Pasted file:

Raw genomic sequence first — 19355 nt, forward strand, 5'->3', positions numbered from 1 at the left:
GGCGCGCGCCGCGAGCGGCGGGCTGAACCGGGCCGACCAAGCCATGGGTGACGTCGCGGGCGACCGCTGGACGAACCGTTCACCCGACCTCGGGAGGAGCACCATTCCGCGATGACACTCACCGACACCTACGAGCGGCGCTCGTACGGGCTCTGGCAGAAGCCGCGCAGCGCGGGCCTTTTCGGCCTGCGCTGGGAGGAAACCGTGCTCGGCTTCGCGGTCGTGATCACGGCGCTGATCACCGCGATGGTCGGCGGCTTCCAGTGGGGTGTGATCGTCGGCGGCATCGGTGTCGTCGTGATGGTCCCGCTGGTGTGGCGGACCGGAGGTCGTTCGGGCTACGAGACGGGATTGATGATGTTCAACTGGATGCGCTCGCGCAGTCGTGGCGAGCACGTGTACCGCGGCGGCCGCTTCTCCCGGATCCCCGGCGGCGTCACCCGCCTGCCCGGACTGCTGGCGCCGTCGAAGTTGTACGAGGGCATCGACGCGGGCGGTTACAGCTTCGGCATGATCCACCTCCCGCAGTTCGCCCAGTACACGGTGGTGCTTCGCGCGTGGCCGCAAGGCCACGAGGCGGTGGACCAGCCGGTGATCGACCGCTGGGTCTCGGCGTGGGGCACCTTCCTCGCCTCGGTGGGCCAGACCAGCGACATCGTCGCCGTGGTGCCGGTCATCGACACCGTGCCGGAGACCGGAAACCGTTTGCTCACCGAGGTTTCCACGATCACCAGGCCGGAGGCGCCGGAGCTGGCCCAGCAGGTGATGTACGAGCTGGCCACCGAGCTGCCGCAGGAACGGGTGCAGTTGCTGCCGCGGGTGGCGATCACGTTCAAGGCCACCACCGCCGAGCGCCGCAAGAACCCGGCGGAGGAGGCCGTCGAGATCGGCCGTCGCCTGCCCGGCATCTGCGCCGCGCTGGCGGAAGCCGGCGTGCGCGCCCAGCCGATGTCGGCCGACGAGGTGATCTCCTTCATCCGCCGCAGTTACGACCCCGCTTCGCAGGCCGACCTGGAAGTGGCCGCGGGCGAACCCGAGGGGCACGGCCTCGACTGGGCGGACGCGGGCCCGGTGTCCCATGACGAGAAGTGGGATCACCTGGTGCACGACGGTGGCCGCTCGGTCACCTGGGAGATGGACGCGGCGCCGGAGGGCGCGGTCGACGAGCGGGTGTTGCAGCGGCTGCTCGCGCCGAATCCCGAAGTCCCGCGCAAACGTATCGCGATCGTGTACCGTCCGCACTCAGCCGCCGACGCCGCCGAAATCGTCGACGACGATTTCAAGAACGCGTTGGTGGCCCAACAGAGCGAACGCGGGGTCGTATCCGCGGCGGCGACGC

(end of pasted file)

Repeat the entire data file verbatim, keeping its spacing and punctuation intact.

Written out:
Raw genomic sequence first — 19355 nt, forward strand, 5'->3', positions numbered from 1 at the left:
GGCGCGCGCCGCGAGCGGCGGGCTGAACCGGGCCGACCAAGCCATGGGTGACGTCGCGGGCGACCGCTGGACGAACCGTTCACCCGACCTCGGGAGGAGCACCATTCCGCGATGACACTCACCGACACCTACGAGCGGCGCTCGTACGGGCTCTGGCAGAAGCCGCGCAGCGCGGGCCTTTTCGGCCTGCGCTGGGAGGAAACCGTGCTCGGCTTCGCGGTCGTGATCACGGCGCTGATCACCGCGATGGTCGGCGGCTTCCAGTGGGGTGTGATCGTCGGCGGCATCGGTGTCGTCGTGATGGTCCCGCTGGTGTGGCGGACCGGAGGTCGTTCGGGCTACGAGACGGGATTGATGATGTTCAACTGGATGCGCTCGCGCAGTCGTGGCGAGCACGTGTACCGCGGCGGCCGCTTCTCCCGGATCCCCGGCGGCGTCACCCGCCTGCCCGGACTGCTGGCGCCGTCGAAGTTGTACGAGGGCATCGACGCGGGCGGTTACAGCTTCGGCATGATCCACCTCCCGCAGTTCGCCCAGTACACGGTGGTGCTTCGCGCGTGGCCGCAAGGCCACGAGGCGGTGGACCAGCCGGTGATCGACCGCTGGGTCTCGGCGTGGGGCACCTTCCTCGCCTCGGTGGGCCAGACCAGCGACATCGTCGCCGTGGTGCCGGTCATCGACACCGTGCCGGAGACCGGAAACCGTTTGCTCACCGAGGTTTCCACGATCACCAGGCCGGAGGCGCCGGAGCTGGCCCAGCAGGTGATGTACGAGCTGGCCACCGAGCTGCCGCAGGAACGGGTGCAGTTGCTGCCGCGGGTGGCGATCACGTTCAAGGCCACCACCGCCGAGCGCCGCAAGAACCCGGCGGAGGAGGCCGTCGAGATCGGCCGTCGCCTGCCCGGCATCTGCGCCGCGCTGGCGGAAGCCGGCGTGCGCGCCCAGCCGATGTCGGCCGACGAGGTGATCTCCTTCATCCGCCGCAGTTACGACCCCGCTTCGCAGGCCGACCTGGAAGTGGCCGCGGGCGAACCCGAGGGGCACGGCCTCGACTGGGCGGACGCGGGCCCGGTGTCCCATGACGAGAAGTGGGATCACCTGGTGCACGACGGTGGCCGCTCGGTCACCTGGGAGATGGACGCGGCGCCGGAGGGCGCGGTCGACGAGCGGGTGTTGCAGCGGCTGCTCGCGCCGAATCCCGAAGTCCCGCGCAAACGTATCGCGATCGTGTACCGTCCGCACTCAGCCGCCGACGCCGCCGAAATCGTCGACGACGATTTCAAGAACGCGTTGGTGGCCCAACAGAGCGAACGCGGGGTCGTATCCGCGGCGGCGACGC